Pap Smear Specialist

Arlington Family Practice

Family Practice located in Arlington, MA

Cervical cancer diagnosis most often occurs in women between the age of 35 and 44, and cervical cancer affects close to 15% of women over the age of 65. Dr. Ann Morvai and the medical team at Arlington Family Practice provide diagnostic Pap smear to women living in or around Arlington, Massachusetts, to identify the presence of cancerous cells as early as possible and to offer treatment quickly. However, Pap smears are vital for a variety of other reasons, too. Call or book online to receive a Pap smear test and take the first step in maintaining good health.

Pap Smear Q & A

What is a Pap smear?

In the past 30 years, Pap smears have become the test method of choice to screen for cervical cancer in women. It is common to have a Pap test during your annual well-woman exam.

During the procedure, your doctor places a speculum into your vagina. It creates enough room for them to brush the sides of your cervix with a sterile spatula. The cells collected are then analyzed.

In addition to your Pap smear, your doctor may screen for sexually transmitted diseases (STDs) or to identify the presence of a urinary tract or yeast infection during the women’s health exam.  

How do I prepare for a Pap smear?

There isn’t much for you to do before a Pap smear test. However, it’s important that you interfere as little as possible with your body’s ability to naturally produce cells. To do so, Arlington Family Practice recommends that you avoid:

  • Sexual intercourse in the days preceding the test
  • Douching
  • Contraceptive jelly or spermicide
  • Vaginal medication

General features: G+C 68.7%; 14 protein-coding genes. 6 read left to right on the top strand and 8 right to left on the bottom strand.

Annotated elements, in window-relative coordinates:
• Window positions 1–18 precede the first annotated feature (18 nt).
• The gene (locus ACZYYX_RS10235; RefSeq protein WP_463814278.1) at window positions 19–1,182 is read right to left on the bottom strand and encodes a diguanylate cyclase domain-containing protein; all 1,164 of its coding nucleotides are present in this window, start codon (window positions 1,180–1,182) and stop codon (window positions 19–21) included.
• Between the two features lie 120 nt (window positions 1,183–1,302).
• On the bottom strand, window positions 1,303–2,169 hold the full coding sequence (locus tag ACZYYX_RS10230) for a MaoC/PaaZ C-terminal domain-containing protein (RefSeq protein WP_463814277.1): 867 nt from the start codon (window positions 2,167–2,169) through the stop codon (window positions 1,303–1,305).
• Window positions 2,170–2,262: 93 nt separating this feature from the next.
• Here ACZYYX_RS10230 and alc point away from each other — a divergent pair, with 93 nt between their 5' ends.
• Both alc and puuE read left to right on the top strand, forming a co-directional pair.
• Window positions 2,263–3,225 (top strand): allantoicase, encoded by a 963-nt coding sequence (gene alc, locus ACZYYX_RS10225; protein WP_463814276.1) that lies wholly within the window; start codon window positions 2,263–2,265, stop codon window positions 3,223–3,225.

In addition, a Pap smear shouldn’t be performed if you’re menstruating. This can lead to inaccurate results.

How often should I get a Pap smear?

Arlington Family Practice recommends that women between 21 and 65 years old schedule a Pap smear every three years.

Nonetheless, the team might recommend more frequent Pap tests based on your risk of contracting cervical cancer, your HIV status, or the state of your immune system.

What if I get an abnormal Pap test result?

If your test comes back “positive,” it means that your results identified unusual cells in your cervix. Keep in mind that having unusual cells doesn’t mean that they are cancerous.

The most common types of abnormal cells that the Pap smear can pick up include:

  • Atypical squamous cells - unknown significance but not cancer-inducing
  • Squamous intraepithelial lesions - precancerous cells
  • Atypical glandular cells - these require further testing
  • Squamous cell cancer/adenocarcinoma cells - identify the presence of cancer

These types of tests can often to lead to mass panic. Stay calm. Your Arlington Family Practice doctor will tell you exactly what the results mean and what you need to do to get your health back up to speed.

Get in touch with Arlington Family Practice today by phone or online to learn more about the use of Pap smears.